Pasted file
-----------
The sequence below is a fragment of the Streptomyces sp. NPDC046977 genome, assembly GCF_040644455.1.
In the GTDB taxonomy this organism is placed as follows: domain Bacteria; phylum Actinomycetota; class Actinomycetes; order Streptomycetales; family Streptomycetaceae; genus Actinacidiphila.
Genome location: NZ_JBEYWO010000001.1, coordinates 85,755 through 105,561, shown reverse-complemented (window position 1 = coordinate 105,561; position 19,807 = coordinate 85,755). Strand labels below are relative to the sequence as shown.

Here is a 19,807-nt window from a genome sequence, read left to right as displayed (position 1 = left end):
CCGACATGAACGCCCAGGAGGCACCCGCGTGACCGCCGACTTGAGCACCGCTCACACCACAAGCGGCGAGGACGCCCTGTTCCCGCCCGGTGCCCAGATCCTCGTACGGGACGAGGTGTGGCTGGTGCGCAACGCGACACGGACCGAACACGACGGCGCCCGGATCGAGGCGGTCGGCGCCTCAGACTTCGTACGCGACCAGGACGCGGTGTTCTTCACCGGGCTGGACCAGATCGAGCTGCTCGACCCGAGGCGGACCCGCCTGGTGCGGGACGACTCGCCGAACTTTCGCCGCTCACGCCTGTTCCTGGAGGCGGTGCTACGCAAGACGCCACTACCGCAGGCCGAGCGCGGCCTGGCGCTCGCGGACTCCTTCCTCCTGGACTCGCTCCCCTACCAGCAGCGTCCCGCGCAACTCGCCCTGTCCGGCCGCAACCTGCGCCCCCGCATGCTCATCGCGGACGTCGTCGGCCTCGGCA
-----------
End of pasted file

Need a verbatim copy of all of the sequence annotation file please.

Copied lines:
The sequence below is a fragment of the Streptomyces sp. NPDC046977 genome, assembly GCF_040644455.1.
In the GTDB taxonomy this organism is placed as follows: domain Bacteria; phylum Actinomycetota; class Actinomycetes; order Streptomycetales; family Streptomycetaceae; genus Actinacidiphila.
Genome location: NZ_JBEYWO010000001.1, coordinates 85,755 through 105,561, shown reverse-complemented (window position 1 = coordinate 105,561; position 19,807 = coordinate 85,755). Strand labels below are relative to the sequence as shown.

Here is a 19,807-nt window from a genome sequence, read left to right as displayed (position 1 = left end):
CCGACATGAACGCCCAGGAGGCACCCGCGTGACCGCCGACTTGAGCACCGCTCACACCACAAGCGGCGAGGACGCCCTGTTCCCGCCCGGTGCCCAGATCCTCGTACGGGACGAGGTGTGGCTGGTGCGCAACGCGACACGGACCGAACACGACGGCGCCCGGATCGAGGCGGTCGGCGCCTCAGACTTCGTACGCGACCAGGACGCGGTGTTCTTCACCGGGCTGGACCAGATCGAGCTGCTCGACCCGAGGCGGACCCGCCTGGTGCGGGACGACTCGCCGAACTTTCGCCGCTCACGCCTGTTCCTGGAGGCGGTGCTACGCAAGACGCCACTACCGCAGGCCGAGCGCGGCCTGGCGCTCGCGGACTCCTTCCTCCTGGACTCGCTCCCCTACCAGCAGCGTCCCGCGCAACTCGCCCTGTCCGGCCGCAACCTGCGCCCCCGCATGCTCATCGCGGACGTCGTCGGCCTCGGCA